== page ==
Bad things do happen to good people. Each of us experiences situations where we feel robbed, slandered, mis-understood, cheated, or simply jerked around in life. The end result may be the loss of a job, a friend, a love interest, a businessdeal, or the creation of a rift between family members.
The pain we feel is very real, very deep, and very private. Often it's impossible for people around us to understand the scope, or the depth of the pain we carry as a result of the emotional wounding we’ve experienced. What then, do we do when life really hurts?
There are varying degrees of pain we often feel in response to situations inflicted upon us by other people. Some levels of pain are small, and we have the ability to let the situation roll off our back, letting us carry on in life as if nothing happened. For some, there are situations where the wound is so deep, we find ourselves crippled by it, not knowing how to get out from under the pain and the hurt that results. It’s in the midst of surrounding, choking pain that many people bog down in knowing what to do, or how to cope.
Through the course of my own painful experiences, I have learned and identified key factors that help us deal with life’s pain. Other people's list may include additional points or comments, but I believe there are a small few handful of steps we must all take in dealing with life's hurts.
First. Privately admit to yourselves, you've been hurt! Own it. Embrace it. Everytime we lose something of value in life, we will enter a grieving process. Recognize this and be honest about it. It’s important to start at a place of honesty, recognizing your pain for what it is, a grieving process. This process may seem so insignificant, but for many there is tremendous difficulty in admitting, " I am feeling really hurt by this situation, and as a result, I've lost something very precious to me."
Secondly, (and this step in the process, is no where near as easy as it sounds for it often goes against our human nature) we need to forgive our offender. Understand, that by forgiving our offender, we are not letting him or her off the hook as far as consequences are concerned. By forgiving, we’re letting our self off the hook. We're giving up any motivation or thought of revenge. When a person refuses to forgive, they choose to carry the pain, the anger, the bitterness, of the situation around with them every minute of the day and night. To a person who doesn't forgive, the situation becomes an emotional wound that festers with compounding or secondary emotional infection. Until we forgive our offender, our offender ends up owning our emotions.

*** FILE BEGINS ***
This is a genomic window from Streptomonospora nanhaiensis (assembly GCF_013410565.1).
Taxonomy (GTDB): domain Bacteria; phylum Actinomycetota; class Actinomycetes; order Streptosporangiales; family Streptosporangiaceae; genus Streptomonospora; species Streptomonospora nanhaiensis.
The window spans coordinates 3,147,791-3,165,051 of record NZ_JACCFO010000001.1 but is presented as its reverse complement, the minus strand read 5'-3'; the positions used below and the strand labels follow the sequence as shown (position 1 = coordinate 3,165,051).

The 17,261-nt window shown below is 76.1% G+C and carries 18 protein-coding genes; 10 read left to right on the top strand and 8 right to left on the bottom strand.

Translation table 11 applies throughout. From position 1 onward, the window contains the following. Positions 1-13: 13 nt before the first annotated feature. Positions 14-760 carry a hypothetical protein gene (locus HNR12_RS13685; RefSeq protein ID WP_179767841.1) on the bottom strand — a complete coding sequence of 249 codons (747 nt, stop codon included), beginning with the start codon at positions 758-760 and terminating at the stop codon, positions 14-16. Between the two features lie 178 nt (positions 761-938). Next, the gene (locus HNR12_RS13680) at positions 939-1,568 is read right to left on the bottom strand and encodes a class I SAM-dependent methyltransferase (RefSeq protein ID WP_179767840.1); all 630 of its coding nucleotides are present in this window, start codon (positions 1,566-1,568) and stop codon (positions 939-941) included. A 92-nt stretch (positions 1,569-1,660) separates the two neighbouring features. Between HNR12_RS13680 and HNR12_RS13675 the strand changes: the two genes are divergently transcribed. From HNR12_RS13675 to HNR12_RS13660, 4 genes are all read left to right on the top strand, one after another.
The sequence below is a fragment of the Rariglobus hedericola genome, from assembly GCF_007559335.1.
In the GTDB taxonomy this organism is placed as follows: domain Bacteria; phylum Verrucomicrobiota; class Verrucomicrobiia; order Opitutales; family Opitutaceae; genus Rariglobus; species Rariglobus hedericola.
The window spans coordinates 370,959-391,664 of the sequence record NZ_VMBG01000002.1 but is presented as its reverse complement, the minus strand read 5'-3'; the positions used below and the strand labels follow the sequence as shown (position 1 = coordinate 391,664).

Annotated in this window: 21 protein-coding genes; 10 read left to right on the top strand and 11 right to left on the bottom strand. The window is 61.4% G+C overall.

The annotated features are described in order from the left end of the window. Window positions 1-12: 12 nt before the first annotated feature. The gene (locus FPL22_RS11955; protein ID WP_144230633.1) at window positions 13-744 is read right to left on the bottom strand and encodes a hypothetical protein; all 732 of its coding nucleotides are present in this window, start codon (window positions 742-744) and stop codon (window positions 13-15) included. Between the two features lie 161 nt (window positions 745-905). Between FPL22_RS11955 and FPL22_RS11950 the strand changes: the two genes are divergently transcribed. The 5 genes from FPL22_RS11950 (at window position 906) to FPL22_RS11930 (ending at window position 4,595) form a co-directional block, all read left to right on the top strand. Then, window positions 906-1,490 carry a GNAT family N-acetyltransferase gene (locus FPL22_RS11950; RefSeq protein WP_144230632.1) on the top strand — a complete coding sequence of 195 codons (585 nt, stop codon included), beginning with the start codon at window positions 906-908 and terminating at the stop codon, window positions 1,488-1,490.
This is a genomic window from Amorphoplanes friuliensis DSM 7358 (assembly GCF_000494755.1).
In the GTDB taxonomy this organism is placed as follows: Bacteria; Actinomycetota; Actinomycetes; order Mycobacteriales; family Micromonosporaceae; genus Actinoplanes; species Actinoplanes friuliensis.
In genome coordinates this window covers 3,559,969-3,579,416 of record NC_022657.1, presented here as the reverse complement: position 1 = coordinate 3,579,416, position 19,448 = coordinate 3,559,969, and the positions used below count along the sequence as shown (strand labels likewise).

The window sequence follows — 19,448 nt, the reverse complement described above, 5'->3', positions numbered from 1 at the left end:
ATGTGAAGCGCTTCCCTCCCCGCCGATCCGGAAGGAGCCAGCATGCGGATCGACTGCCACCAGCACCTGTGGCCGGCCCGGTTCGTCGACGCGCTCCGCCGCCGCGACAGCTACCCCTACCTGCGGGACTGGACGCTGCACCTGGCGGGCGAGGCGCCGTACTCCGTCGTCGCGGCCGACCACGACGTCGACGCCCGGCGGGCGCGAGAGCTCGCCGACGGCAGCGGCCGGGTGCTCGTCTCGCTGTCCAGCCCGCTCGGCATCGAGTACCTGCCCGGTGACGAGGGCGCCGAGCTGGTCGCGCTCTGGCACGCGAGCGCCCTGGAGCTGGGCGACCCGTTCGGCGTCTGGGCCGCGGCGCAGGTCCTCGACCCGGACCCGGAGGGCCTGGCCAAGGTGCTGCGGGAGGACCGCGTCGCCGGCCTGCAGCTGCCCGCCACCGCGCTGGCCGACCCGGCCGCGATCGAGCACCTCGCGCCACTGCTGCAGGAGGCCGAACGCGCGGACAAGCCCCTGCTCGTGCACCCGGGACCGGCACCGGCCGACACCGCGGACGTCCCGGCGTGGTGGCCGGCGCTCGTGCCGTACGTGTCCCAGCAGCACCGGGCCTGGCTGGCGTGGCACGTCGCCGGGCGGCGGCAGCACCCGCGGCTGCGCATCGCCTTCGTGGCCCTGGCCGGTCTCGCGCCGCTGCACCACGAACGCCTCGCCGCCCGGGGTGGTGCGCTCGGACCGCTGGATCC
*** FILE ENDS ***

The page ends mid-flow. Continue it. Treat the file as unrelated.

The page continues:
The third step in the process of responding to life’s deep hurt’s is to find a "safe friend" and share your pain with them. We all have friends in our lives, but what is meant by the term "safe friend"? "Safe friends" are friends who listen to you, are empathetic with you, can advise you honestly, but the most important quality in a "safe friend", is the person’s ability to respect and maintain confidentiality. Not all friends are "safe friends". "Safe friends" are often few and far between. "Safe friends" can be a current friend, a counselor, a priest, a therapist, a law enforcement officer, a lawyer, someone who’s been through a similar situation, or a person recommended to you by a friend because your friend feels they simply can’t help you, but know of a person who can.
Fourth, at some point in our healing process, we need to decide to carry on in life. If we don’t carry on in life, then we’re choosing to let our offender win, and we’re choosing to be our offender’s victim. While this can be difficult to hear when we’re in the depths of a painful experience, being a "victim" is a choice, it’s a mental state, and it can be terribly crippling. For those caught in a victim mentality, it's important to understand, they are in the position of strength, for they can choose to no longer be a victim by removing themselves from the conflict. If you feel you are being hurt by a person, and you find a healthy way to remove yourself from that situation, then that person has no more emotional power over you.
Often when people struggle with life’s hurts and pains, little thoughts of revenge enter into their minds. In the heat of the moment, many arguements can be made to seemingly justify getting back at a person, but is it the right decision. Acts of revenge are never considered a consequence. Revenge is one type of offence being exchanged for another. People who harbor desires for revenge are people who struggle with the aspect of forgiveness.
When life really hurts, there are positive solutions that empower us to live life to the fullest in spite of our wounding. We may have to change friends, and distance ourselves from wreckless and immature associations, but we can bounce back, we can smile again, we can laugh, and we can rise above our circumstance. The choice is always ours.
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About the Author: James C. Tanner of www.jamesctanner.com and is a retired entrepreneur, a former special Investigator, and a published writer whose articles are currently enjoyed by over 12.5 million readers monthly.